Charnwood Street – what’s in a name?

A view of Farnham Street showing the residential part of the Post Office (Paul Dorrell)

A view of Farnham Street showing the residential part of the Post Office (Paul Dorrell)

If you’ve ever wondered how Charnwood Street and some of the other streets in the area got their names, here’s what I’ve found out about them.

The land on which Charnwood Street was built from the early 1870s was sold to the Leicester Freehold Land Society (FLS) for £1,100 an acre in 1868 by a Mr Farnham . The Minutes that record this sale don’t give his full name, but it was almost certainly Edward Basil Farnham of Quorn Hall. This would explain how Edward Street, Basil Street and Farnham Street got their names – and as Quorn Hall was on the edge of Charnwood Forest, why the main road in the development was named Charnwood Street.

Other streets, including Newby and Preston, were named after members of the Freehold Land Society board. James Preston was one of the original directors of the FLS, and was described in his obituary in 1871 as a man of ‘perseverance and energy in promoting the prosperity and usefulness of the Society’. Shenton Street took its own name from the Surveyor of the Leicester and Leicestershire Benefit Building Society, which was also involved in developing the area.

The Leicester Freehold Land Society was founded in 1849, and Charnwood Street was its ninth estate. The original purpose of Freehold Land Societies was to enable working men to acquire a vote in elections to Parliament by becoming holders of land with a value of at least 40s a year. Land was purchased from members’ subscriptions, and then divided into lots and allocated through a ballot: the Charnwood Street estate itself was divided into 720 lots.  Working men in towns who paid rent of £10 a year or more were granted a parliamentary vote in 1867, so the Society had already outlived this purpose by the time Charnwood Street was developed – but its directors went ahead on the grounds that it would return ‘a fair profit to those who wish to sell, and will be found a very good site for those who intend to build’.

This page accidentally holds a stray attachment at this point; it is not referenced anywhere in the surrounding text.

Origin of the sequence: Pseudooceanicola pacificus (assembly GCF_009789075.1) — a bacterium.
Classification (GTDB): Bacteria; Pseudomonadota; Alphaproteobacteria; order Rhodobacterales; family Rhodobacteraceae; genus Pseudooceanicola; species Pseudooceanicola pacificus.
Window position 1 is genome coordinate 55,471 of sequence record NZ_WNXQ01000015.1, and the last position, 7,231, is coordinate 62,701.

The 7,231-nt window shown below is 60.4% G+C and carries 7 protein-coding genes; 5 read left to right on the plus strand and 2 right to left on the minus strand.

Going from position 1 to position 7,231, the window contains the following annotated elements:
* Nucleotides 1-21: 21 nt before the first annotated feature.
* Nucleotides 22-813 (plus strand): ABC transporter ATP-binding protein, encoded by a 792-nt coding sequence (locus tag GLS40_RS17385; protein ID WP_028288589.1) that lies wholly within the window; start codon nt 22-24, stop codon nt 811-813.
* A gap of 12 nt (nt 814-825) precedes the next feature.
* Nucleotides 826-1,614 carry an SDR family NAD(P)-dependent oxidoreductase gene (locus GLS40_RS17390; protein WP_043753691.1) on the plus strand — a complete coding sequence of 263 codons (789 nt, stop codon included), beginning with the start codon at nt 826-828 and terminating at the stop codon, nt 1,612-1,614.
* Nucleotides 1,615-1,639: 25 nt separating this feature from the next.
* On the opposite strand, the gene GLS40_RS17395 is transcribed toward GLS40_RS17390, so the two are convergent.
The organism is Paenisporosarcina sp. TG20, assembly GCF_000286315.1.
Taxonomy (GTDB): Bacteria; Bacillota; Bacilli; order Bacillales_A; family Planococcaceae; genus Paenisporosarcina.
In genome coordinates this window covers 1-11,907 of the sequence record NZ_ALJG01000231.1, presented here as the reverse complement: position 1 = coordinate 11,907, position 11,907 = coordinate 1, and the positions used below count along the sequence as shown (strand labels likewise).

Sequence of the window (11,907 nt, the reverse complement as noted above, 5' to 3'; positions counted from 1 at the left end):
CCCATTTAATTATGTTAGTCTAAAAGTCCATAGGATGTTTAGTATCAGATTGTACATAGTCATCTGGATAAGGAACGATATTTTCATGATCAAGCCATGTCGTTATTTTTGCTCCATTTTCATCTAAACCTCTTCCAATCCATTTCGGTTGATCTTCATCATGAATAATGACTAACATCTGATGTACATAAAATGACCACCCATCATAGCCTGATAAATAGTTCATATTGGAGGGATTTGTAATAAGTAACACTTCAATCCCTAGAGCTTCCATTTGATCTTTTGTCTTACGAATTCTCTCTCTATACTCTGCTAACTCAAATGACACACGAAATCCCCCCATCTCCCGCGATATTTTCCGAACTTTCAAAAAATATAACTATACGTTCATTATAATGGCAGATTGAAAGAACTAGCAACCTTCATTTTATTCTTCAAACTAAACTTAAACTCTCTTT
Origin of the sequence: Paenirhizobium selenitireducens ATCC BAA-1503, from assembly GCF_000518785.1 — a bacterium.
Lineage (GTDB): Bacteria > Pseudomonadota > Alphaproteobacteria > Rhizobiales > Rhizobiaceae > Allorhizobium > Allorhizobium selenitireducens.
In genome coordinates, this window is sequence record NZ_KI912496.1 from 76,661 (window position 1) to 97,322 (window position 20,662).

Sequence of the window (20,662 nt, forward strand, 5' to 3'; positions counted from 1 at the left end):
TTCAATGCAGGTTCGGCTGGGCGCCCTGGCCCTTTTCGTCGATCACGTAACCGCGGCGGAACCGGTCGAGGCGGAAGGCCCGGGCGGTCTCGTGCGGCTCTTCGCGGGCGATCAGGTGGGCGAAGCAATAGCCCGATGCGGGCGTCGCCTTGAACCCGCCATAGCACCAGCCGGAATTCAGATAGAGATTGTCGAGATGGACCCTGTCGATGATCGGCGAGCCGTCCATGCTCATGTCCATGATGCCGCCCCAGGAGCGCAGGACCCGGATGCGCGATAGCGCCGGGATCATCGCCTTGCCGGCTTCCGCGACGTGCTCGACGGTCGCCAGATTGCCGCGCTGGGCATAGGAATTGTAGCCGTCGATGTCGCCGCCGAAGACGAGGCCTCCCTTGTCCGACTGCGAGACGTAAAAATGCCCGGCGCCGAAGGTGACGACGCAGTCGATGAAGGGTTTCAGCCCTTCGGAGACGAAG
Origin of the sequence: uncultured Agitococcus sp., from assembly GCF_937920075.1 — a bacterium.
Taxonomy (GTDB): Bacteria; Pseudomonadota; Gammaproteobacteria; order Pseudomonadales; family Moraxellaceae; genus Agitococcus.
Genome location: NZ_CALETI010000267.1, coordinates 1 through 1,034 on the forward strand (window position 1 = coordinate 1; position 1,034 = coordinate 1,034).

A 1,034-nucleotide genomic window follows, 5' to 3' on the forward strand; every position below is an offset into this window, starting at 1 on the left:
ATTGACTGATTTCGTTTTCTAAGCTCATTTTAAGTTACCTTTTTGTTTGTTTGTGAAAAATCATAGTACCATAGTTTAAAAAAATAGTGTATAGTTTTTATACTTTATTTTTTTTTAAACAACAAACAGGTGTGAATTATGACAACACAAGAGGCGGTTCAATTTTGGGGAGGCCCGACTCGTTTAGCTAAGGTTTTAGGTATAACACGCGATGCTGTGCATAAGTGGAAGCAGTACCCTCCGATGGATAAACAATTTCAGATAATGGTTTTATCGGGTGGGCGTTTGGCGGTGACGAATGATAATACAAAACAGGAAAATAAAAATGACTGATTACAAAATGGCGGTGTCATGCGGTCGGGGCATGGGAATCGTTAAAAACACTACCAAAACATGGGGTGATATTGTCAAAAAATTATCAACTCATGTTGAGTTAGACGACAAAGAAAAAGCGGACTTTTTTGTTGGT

* The above information is based on ‘Charnwood Street, Leicester: the first fifty years’, an article that I wrote for the 2014 edition of the Leicestershire Historian, the journal of the Leicestershire Archaeological and Historical Society. This is available in libraries, or from the Honorary Librarian, Leicestershire Archaeological and Historical Society, The Guildhall, Guildhall Lane, LE1 5FQ, for £10 including p&p. Please make cheques payable to LAHS.


4 thoughts on “Charnwood Street – what’s in a name?

  1. Many thanks for posting that explanation and research of how the streets around Charnwood Street were named. I was born in Farnham Street in between Edward Street & Basil Street. Your post has made a useful addition to my family tree account. Thanks again.
    Arthur Beyless

  2. I remember my time living near Charny. I used to live at Number 14 Newby Street. I have many fond memories living there. I met my wife there Patricia White. she used to live in the Off licence at the top of the road. The corner of Newby street/Charnwood Street. We got married in 1969 and we are still married to this day. We used to spend a great deal of time in Charney. I remember one time, I used to have an Alsation Dog, (he did look a bit like a Wolf), who used to love playing, and guarding Bricks. One time I had a knock on our door, it was the Police. My dog (rex) was in the middle of Charney, guarding a brick, stopping the traffic. I had to go up and get it off him, as no one would go near him. Now I guess he would have been shot. The Police then had a more, caring community attitude.. I was force to go to Sunday School at the Church in Newby Street. I remember one time, cannot remember the occasion, but my Mum made me a purple suite made out of Crape Paper, to attend this function. I hated that suite so much.. As I have said I have so many good memories of living on Newby Street, the parties, the bonfires we used to have, and of course the snow we used to get. But still the schools remained open. Not like today a small snow shower, freezing condition. The schools are closed. Don’t wish to go on but I could.

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